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For convenience, we will call these the primary server and secondary server. The advantage of this approach is that the amount of data lost in a failure is significantly reduced to potentially zero, as there is almost immediate access to aspects of up-to-date data at the time of failure. The limitation is that all other changes to the environment are not being captured, let alone updated. Changes to the operating system, the database management software, the application, the anti-virus protection, even the network will all often need to be addressed prior to being able to ensure the secondary server will function correctly. That of course assumes that somebody knows exactly what has changed and what relevance it has to the replicated data before restarting the secondary. This is very rarely the case, as detailed change control on IT servers is expensive in time and effort to maintain. Data replication is a significant improvement to tape backup, as it removes the data loss from last backup to the point of failure. But more often than not, it is still a long way from a working user, as so much more is required to ensure that the full system is restored and the user can commence work again.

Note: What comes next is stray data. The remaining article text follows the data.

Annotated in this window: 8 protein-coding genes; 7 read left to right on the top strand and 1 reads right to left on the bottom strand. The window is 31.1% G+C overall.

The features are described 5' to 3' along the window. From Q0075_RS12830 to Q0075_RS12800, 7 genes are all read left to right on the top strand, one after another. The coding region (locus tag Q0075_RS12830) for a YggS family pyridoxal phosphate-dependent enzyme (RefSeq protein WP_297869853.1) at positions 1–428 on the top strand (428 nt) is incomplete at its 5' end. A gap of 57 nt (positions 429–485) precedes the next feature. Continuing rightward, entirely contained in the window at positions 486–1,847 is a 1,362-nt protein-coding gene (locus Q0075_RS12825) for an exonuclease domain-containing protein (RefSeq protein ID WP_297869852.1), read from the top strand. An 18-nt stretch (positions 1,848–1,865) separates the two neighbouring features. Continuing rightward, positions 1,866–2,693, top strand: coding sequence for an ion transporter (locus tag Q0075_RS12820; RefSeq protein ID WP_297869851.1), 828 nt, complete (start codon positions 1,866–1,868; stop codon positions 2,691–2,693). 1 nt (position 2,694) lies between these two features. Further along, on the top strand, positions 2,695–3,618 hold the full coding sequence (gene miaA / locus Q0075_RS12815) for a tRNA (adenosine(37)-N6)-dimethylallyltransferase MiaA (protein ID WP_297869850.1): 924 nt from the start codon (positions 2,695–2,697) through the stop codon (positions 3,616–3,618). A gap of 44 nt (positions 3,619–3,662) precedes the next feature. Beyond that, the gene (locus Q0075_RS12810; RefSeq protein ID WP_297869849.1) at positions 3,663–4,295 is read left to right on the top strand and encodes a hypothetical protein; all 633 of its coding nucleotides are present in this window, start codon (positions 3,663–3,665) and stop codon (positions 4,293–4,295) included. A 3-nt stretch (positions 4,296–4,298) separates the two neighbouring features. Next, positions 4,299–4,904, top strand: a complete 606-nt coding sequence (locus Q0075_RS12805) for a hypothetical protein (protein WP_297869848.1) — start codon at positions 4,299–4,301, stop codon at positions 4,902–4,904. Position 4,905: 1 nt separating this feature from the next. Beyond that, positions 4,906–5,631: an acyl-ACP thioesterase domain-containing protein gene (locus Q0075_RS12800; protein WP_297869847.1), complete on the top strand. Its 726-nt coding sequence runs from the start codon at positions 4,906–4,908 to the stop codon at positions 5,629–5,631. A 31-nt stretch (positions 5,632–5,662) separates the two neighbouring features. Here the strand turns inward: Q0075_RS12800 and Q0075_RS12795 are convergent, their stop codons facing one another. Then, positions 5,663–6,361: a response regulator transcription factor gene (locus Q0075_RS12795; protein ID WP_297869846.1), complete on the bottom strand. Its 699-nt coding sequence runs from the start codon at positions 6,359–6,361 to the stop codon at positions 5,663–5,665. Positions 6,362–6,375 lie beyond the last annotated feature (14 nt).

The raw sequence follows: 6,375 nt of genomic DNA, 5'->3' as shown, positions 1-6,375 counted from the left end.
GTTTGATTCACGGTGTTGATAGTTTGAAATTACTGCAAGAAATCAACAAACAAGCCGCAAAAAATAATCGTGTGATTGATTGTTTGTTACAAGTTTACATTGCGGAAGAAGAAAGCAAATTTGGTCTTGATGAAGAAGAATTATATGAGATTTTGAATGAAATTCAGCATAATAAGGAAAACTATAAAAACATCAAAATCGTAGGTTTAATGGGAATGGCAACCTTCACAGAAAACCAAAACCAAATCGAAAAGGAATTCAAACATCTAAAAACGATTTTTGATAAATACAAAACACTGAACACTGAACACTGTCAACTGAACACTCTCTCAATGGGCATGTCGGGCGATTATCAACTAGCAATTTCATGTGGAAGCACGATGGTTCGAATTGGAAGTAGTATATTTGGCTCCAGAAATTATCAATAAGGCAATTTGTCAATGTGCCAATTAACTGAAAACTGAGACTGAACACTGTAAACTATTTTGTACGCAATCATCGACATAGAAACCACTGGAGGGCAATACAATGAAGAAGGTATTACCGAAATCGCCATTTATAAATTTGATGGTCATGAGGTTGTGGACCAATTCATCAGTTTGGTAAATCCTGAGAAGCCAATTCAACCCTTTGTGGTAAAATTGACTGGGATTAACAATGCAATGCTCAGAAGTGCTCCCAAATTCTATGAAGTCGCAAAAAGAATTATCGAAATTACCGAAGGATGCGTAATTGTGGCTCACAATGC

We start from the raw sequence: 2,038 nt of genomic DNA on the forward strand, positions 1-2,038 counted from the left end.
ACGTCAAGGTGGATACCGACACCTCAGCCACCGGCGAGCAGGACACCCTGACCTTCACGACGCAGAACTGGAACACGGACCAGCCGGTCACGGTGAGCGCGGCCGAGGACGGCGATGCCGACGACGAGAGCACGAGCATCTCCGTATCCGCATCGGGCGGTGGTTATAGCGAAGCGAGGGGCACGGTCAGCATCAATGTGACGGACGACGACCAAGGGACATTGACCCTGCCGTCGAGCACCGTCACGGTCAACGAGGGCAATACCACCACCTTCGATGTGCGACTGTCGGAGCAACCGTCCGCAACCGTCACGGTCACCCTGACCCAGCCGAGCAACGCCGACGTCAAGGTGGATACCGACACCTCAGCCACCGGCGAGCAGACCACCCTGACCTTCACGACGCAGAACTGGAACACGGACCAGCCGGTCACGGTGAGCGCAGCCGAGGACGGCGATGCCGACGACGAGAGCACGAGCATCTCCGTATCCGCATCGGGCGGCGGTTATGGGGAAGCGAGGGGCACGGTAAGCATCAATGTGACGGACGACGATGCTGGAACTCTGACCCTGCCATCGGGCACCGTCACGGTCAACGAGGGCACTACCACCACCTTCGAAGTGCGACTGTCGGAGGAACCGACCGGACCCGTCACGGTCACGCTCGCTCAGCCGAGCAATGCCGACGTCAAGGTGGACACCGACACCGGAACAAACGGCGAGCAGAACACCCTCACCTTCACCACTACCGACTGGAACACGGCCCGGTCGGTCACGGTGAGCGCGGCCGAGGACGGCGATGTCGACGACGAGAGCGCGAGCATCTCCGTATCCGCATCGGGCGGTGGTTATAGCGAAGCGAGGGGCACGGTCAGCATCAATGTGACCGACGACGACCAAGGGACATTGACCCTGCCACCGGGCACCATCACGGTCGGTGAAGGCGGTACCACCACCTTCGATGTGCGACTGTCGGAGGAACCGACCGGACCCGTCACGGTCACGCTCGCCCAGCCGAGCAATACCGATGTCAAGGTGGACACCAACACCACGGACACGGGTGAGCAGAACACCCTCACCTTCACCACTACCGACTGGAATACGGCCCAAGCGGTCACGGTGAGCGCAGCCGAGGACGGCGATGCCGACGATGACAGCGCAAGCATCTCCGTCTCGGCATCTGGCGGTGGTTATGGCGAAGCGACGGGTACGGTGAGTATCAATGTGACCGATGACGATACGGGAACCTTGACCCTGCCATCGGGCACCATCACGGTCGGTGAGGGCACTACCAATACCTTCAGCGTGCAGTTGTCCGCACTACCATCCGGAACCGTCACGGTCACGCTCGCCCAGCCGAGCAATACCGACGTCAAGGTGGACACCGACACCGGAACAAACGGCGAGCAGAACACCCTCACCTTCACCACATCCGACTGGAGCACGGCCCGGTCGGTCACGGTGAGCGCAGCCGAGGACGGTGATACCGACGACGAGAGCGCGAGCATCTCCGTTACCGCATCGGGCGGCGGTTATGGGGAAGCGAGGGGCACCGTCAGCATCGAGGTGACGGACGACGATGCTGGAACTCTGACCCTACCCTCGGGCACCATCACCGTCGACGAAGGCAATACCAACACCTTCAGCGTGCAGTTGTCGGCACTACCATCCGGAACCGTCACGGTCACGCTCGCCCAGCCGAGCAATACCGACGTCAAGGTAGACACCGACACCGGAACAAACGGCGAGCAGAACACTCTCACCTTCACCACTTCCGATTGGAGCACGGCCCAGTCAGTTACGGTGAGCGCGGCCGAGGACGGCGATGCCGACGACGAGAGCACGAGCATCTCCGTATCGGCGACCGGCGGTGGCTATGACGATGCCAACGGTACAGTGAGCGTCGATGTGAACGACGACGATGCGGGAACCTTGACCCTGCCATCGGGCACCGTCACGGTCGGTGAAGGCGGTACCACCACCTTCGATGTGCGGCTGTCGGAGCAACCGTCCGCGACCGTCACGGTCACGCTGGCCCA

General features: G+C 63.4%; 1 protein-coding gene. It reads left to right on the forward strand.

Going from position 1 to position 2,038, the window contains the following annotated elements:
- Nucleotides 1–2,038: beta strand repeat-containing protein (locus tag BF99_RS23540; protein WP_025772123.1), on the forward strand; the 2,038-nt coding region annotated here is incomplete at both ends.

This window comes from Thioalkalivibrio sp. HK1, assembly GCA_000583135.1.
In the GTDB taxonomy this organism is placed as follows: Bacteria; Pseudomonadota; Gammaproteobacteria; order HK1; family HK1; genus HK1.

True Pair Architecture
In an ideal world, the primary and secondary servers would remain completely in sync, every update that occured on one, happening on the other.

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...ARCHITECTURE: BASIC STRUCTURE OF THE HA / DR SOLUTION...

...ARCHITECTURE: BASIC STRUCTURE OF THE HA / DR SOLUTION